“If it were a Jeep Wrangler, it almost could have been any of us,” said Collins, the marketing professor. “But because it was a white Ford Bronco, it stood out. It was a distinctive vehicle with this very distinctive person, O.J. It was still on brand.”

Soccer moms weren’t driving Broncos

There has been speculation that the chase hastened the Bronco’s demise, or alternatively that it led to an uptick in sales.

Zuercher, the auto historian, said the Bronco was already on its last legs at the time. As a two-door SUV, it couldn’t compete with four-door models that were family-friendly and extremely popular. The Ford Explorer, for example, was a runaway hit when it came out in 1990.

“Most of the soccer moms of the 1990s weren’t driving Ford Broncos,” Zuercher said. “There were two more model years after the O.J. chase, and then the Bronco was gone for 25 years.”

The car-chase Bronco was later bought by three men, one of whom was Simpson’s former agent, ESPN reported in 2016. It spent years in a Los Angeles parking garage, among other places, before finding a home at the Alcatraz East Crime Museum in Pigeon Forge, Tennessee.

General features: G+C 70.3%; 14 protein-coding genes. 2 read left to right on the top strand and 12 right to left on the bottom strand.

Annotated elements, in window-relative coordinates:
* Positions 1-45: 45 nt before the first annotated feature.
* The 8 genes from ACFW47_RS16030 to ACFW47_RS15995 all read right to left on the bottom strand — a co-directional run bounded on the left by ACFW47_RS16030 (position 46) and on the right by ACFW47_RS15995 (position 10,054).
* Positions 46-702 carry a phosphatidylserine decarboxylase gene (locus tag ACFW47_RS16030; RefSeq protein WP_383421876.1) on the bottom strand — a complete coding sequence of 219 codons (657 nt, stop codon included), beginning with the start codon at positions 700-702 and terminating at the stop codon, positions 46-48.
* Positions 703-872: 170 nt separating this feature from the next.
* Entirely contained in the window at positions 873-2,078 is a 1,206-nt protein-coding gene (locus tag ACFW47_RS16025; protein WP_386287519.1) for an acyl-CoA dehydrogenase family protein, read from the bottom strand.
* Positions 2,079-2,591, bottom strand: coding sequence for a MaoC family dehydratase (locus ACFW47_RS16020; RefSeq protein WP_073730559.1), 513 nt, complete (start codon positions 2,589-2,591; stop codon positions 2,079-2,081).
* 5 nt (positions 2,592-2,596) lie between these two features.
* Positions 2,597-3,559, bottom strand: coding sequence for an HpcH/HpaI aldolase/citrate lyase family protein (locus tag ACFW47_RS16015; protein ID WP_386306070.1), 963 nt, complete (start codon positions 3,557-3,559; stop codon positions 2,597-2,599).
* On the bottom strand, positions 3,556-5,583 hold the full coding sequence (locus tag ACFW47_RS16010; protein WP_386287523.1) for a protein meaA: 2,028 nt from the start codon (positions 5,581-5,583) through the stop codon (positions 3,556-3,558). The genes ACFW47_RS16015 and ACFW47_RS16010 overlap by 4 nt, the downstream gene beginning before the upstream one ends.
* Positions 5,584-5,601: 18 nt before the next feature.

Besides the Simpson Bronco and Bundy’s Beetle, the museum also houses a 1933 Essex Terraplane that belonged to gangster John Dillinger and a 1934 Ford prop car used in the bloody death scene at the end of the 1967 film “Bonnie and Clyde.”

Taylor Smart, the museum’s marketing director, said there is still an air of mystery surrounding the O.J. pursuit that captivates people, notably the question of, Why did it even happen?

The museum replays the chase on TV screens in the room where the iconic Bronco is parked behind a barrier, allowing visitors to relive the drama as they use cellphones to take snapshots of a slice of American history.

“A lot of people can name the exact bar that they were at” on that day 30 years ago, Smart said. “It was this shared experience with many across America. Everyone kind of has a story to tell of where they were, what they were doing, when that white Bronco chase came on.”